“A community has the right to protect itself against an epidemic of disease which threatens the safety of its members,” wrote Supreme Court Justice John Marshall Harlan, writing for the 7 to 2 majority in the 1905 case of Jacobson v. Massachusetts. Massachusetts was one of eleven states that had compulsory vaccination laws. “The liberty secured by the Constitution of the United States to every person within its jurisdiction does not import an absolute right in each person to be, at all times and in all circumstances, wholly freed from restraint. There are manifold restraints to which every person is necessarily subject for the common good. On any other basis organized society could not exist with safety to its members…This court has more than once recognized it as a fundamental principle that persons and property are subjected to all kinds of restraints and burdens in order to secure the general comfort, health, and prosperity of the state.”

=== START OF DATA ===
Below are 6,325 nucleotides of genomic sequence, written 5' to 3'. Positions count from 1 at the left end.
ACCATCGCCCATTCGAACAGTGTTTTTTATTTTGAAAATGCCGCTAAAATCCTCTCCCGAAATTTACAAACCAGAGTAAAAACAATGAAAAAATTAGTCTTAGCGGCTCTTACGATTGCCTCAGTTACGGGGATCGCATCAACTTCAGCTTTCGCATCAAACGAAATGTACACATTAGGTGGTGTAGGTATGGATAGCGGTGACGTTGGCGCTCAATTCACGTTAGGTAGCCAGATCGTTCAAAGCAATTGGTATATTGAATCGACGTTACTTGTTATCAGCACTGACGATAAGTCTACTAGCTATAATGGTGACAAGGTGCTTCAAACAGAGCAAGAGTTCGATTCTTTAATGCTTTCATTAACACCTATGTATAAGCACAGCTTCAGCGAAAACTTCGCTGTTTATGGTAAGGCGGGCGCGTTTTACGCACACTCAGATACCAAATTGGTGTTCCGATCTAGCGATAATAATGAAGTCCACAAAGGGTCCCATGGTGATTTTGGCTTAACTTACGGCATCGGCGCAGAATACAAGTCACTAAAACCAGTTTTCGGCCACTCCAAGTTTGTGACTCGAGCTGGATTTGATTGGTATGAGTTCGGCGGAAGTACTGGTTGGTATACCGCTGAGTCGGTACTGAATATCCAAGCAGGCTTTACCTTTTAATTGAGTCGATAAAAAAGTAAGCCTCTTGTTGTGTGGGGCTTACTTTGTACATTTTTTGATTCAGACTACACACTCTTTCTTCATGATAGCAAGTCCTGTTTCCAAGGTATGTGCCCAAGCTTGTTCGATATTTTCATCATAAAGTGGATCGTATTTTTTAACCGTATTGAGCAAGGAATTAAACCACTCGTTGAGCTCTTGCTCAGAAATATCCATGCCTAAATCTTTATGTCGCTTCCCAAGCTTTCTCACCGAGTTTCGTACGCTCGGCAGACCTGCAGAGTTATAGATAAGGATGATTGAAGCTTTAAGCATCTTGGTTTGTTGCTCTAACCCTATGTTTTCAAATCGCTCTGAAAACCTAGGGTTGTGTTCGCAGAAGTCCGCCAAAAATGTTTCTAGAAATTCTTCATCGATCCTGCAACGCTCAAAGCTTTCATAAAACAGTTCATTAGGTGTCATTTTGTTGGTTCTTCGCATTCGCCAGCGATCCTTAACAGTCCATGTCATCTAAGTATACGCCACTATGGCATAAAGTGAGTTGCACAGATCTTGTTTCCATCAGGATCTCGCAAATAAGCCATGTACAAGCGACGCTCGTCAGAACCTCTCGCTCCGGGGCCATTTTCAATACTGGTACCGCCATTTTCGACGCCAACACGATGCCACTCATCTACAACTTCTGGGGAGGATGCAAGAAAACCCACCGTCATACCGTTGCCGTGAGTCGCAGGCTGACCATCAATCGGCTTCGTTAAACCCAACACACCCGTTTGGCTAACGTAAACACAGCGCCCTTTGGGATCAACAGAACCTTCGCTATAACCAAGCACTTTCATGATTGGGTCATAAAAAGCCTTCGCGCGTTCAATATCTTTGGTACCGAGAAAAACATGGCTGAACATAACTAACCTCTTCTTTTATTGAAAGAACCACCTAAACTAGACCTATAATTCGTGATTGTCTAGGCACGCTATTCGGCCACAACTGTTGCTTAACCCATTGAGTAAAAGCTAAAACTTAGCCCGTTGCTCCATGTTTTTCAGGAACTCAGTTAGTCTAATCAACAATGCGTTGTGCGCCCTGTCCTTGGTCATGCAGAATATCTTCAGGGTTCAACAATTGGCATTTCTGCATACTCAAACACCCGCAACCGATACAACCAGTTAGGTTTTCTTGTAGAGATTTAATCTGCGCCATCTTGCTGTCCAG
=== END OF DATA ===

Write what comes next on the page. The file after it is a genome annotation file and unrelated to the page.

Two years later, in 1907, the Supreme Court of the United States ruled, again by a vote of 7 to 2, in the 1907 case of Jacobson v. Massachusetts, that “In every well-ordered society charged with the duty of conserving the safety of its members the rights of the individual in respect of his liberty may at times, under the pressure of great dangers, be subjected to such restraint, to be enforced by reasonable regulations, as the safety of the general public may demand.”

Mark Berg is a community activist in Adams County and a proud Liberal. His email address is MABerg175@Comcast.net.

(0) comments

Welcome to the discussion.

Keep it Clean. Please avoid obscene, vulgar, lewd, racist or sexually-oriented language.
PLEASE TURN OFF YOUR CAPS LOCK.
Don't Threaten. Threats of harming another person will not be tolerated.
Be Truthful. Don't knowingly lie about anyone or anything.
Be Nice. No racism, sexism or any sort of -ism that is degrading to another person.
Be Proactive. Use the 'Report' link on each comment to let us know of abusive posts.
Share with Us. We'd love to hear eyewitness accounts, the history behind an article.